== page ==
Sam is a beautiful 12 year old male Golden Retriever with the amazing personality that you would expect from the breed. He is “happy go lucky,” loyal, loves attention, and is particularly fond of shamelessly sneaking over and eating his feline roommate's cat food when nobody is watching! Unfortunately, as a Golden Retriever, he also has an increased susceptibility to a common skin condition of dogs commonly known as hot spots. Recently, Sam’s owners discovered a hot spot under his right ear that seemed to develop, literally, overnight.
“Hot spot” is the common name given to a frequent skin condition of dogs that routinely appears very abruptly, often in less than 24 hours, with almost no early warning signs. Hot spots are characterized by a moist, ulcerated superficial skin lesion that is often covered by matted hair that has become stuck to the underlying skin lesion. These lesions can occur in well groomed pets and are not necessarily a sign of neglect because the lesions occur very quickly. Frequently, the lesion will go unnoticed in the early stages until the moist area or matted hair that is covering it is identified or the infection produces an odor, and it is determined that there is a serious skin lesion below the hair covering. As the hot spot lesion progresses, the hair in the central areas of the lesion will fall out, exposing the raw, moist, irritated tissue associated with the disease. The lesions can be very painful and are often associated with intense itching.
Medically, hot spots are classified as a form of “acute moist (exudative) dermatitis.” This name implies that the lesions develop very quickly (acute), are characterized by production of a moist drainage in the early phase of the disease, and results from an inflammation of the superficial layers of the skin (dermatitis). While some lesions can remain relatively small, many are rapidly progressive and can expand to involve very large areas of the body. Since hot spots can be painful and very itchy, they are often made worse by licking, scratching or rubbing. The skin usually becomes infected due to the moisture and trauma on the surface of the skin. Despite the frequency of this disease, the exact cause for hot spots remains unknown. Factors that increase the incidence of hot spots include hot humid weather, underlying allergies (food allergy, flea allergy, and environmental allergies), parasites (fleas, ticks), excessive coat moisture (like swimming), ear infections, and unkempt hair coats. There is a definite increase of this problem in the spring and early summer months.
While any dog can develop hot spots, they occur more commonly in dogs less than 4 years of age and develop more frequently in certain breeds such as Golden Retrievers, Rottweilers, Saint Bernards, and German Shepherds. Hot spots can occur in cats; however, the frequency is very rare.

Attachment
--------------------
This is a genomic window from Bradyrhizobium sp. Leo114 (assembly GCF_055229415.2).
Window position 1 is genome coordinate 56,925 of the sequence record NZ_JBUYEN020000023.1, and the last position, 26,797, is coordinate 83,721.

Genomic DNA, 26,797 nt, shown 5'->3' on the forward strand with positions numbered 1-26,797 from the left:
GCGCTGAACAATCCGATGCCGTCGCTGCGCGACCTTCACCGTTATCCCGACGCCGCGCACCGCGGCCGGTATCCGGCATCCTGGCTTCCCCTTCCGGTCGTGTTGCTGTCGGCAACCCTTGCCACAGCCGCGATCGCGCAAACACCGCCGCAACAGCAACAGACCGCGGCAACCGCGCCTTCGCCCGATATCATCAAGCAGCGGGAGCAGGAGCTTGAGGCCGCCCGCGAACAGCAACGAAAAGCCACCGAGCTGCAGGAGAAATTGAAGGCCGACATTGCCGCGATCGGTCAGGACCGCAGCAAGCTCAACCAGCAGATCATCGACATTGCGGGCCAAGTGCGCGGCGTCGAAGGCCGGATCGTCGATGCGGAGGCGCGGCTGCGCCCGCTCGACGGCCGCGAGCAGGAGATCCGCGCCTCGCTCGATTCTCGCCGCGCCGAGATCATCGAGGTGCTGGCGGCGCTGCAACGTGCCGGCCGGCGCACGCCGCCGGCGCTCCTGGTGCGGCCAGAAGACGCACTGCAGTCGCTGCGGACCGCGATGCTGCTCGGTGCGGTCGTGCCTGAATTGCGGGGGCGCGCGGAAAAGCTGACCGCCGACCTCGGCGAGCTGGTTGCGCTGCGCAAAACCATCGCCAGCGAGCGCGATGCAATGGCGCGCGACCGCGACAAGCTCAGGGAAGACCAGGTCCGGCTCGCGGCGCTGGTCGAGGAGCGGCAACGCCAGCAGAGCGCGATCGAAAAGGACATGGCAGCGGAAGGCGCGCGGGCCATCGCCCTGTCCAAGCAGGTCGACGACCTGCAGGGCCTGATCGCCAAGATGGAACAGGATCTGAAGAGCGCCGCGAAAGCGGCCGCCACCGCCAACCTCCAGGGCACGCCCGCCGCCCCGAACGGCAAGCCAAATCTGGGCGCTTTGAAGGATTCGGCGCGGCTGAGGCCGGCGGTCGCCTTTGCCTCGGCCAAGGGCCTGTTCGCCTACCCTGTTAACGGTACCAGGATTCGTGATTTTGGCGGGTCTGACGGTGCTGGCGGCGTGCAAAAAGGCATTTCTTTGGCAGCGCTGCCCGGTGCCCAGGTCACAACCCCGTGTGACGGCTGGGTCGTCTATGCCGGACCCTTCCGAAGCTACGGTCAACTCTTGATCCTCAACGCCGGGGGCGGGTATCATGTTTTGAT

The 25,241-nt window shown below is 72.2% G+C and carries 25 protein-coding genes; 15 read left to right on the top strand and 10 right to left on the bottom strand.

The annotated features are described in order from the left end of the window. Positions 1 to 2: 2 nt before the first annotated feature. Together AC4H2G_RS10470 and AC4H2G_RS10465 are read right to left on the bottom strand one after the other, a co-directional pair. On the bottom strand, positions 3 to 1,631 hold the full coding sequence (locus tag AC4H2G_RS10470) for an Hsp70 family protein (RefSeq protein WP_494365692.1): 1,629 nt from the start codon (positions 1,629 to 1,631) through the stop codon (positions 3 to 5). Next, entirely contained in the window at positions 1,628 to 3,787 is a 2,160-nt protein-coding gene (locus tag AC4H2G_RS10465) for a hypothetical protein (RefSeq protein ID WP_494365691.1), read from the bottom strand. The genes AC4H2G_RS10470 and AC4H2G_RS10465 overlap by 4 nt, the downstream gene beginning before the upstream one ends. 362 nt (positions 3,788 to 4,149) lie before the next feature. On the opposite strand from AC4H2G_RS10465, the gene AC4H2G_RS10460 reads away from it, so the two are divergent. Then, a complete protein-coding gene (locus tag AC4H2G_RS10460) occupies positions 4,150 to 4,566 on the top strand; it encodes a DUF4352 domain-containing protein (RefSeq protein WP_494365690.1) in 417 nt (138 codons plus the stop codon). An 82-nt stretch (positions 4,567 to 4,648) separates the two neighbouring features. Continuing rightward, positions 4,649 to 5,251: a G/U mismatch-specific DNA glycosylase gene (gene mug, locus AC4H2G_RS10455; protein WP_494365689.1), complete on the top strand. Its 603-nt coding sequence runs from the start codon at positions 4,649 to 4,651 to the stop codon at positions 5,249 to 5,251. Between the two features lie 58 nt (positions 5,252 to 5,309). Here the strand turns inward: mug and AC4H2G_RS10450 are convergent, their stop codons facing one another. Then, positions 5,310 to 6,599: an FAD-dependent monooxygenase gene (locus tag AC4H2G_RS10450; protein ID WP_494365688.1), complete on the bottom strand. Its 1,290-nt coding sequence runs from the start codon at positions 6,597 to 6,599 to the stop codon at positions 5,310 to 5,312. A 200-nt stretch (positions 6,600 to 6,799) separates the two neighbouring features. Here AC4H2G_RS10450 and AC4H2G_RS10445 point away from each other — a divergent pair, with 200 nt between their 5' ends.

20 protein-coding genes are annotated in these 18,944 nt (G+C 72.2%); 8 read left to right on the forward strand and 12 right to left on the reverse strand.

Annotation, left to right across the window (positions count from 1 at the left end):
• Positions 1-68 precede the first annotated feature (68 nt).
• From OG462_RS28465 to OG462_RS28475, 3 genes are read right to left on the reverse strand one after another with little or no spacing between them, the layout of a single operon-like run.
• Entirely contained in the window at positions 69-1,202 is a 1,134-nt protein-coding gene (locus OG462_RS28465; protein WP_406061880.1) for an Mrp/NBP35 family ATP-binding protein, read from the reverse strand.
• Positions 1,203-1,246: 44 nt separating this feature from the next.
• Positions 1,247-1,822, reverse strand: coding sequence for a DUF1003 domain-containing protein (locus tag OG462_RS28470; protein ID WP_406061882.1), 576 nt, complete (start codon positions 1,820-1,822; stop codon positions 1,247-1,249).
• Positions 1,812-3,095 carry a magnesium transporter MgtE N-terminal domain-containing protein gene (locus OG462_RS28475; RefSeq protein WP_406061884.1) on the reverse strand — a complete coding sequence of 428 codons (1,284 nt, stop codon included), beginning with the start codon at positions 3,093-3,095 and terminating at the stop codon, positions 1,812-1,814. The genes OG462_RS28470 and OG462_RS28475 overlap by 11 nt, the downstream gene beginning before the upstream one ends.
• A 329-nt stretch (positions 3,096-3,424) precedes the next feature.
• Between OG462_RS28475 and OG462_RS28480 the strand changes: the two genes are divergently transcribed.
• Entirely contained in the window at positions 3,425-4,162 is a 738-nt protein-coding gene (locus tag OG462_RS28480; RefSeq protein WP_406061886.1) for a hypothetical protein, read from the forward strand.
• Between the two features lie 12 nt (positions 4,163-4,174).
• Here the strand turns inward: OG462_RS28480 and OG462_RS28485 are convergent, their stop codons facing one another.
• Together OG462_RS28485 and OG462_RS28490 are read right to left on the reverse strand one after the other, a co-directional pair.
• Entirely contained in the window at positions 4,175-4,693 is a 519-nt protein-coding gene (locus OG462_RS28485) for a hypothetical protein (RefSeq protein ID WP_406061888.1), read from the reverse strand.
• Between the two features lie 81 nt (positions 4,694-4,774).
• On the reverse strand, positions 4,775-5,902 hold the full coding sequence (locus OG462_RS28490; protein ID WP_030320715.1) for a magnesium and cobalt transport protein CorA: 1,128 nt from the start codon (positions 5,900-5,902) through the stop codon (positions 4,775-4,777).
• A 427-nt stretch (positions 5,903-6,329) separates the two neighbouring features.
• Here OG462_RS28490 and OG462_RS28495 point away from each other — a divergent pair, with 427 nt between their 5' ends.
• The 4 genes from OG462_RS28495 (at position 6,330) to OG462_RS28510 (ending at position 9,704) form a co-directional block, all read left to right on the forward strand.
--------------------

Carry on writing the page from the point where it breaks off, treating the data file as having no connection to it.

Sam's owners first noticed that he had a moist matted area of hair under his ear that didn't smell very good, so they made an appointment for Sam to be seen by his primary veterinarian, Dr. Golden. In Sam's case, as in most cases, hot spots can be diagnosed based on the history of the lesion and the characteristic appearance. However, other disease processes can mimic the appearance of hot spots, and a hot spot can be associated with another disease that must also be addressed as part of their treatment and prevention, so any dog suspected of having a hot spot should be examined by a veterinarian. Examination is also important to help determine appropriate therapy, as differences exist in the extent of the treatment necessary based on the severity of the lesion and any potential underlying factors. Typically, the lesion should be clipped to allow access and air flow, and cleaned with antiseptic to reduce infection. Some hot spots are very large or very painful, so some dogs may require sedation in order for us to remove the hair and treat the lesion without causing pain or fear. Once the lesion is clipped, other treatments include topical therapy using an antibiotic/steroid/drying product, and systemic medications such as antibiotics, steroids, or medications to reduce pain or inflammation. Some dogs who are highly motivated to scratch or lick may even require an elizabethan collar for a short time to break the cycle of traumatizing the hot spot. The therapy is dictated by the severity of the lesion, and not every dog will require all the treatment options. For those with recurrent lesions, it is important to try to determine any underlying factors. Fortunately, most hot spots will respond quickly to treatment, but some can take 2-3 weeks to resolve fully.
There are some things that you can try to do to prevent and reduce the incidence of hot spots in your pet and to minimize the severity. Your veterinarian will develop a personalized flea and tick control plan for your dog, which will reduce two major sources of itching that can lead to hot spots. Be certain to dry dogs thoroughly after bathing or swimming. If you have a pet that is prone to ear infections, perform all recommended routine cleaning and treatments, as well as keeping any excess or matted hair trimmed from around the ears. For those pets susceptible to developing hot spots, routine daily examination of the skin and hair coat to detect a lesion in the early stages can lead to earlier treatment and help reduce the severity and recovery time needed for treatment. Because hot spots can progress quickly, if you find an area of moist matted fur, moist red or tender skin, or even a greenish bad-smelling area on the coat or skin, call Animal Hospital of North Asheville for an appointment.
Thanks to Dr. Golden's treatment and the excellent care provided by Sam’s owners, Sam's lesion is on the way to fully recovering. Sam appreciates that he is pain and itch free now, and enjoys the extra attention he gets during “hot spot patrol” checks of his skin by his family!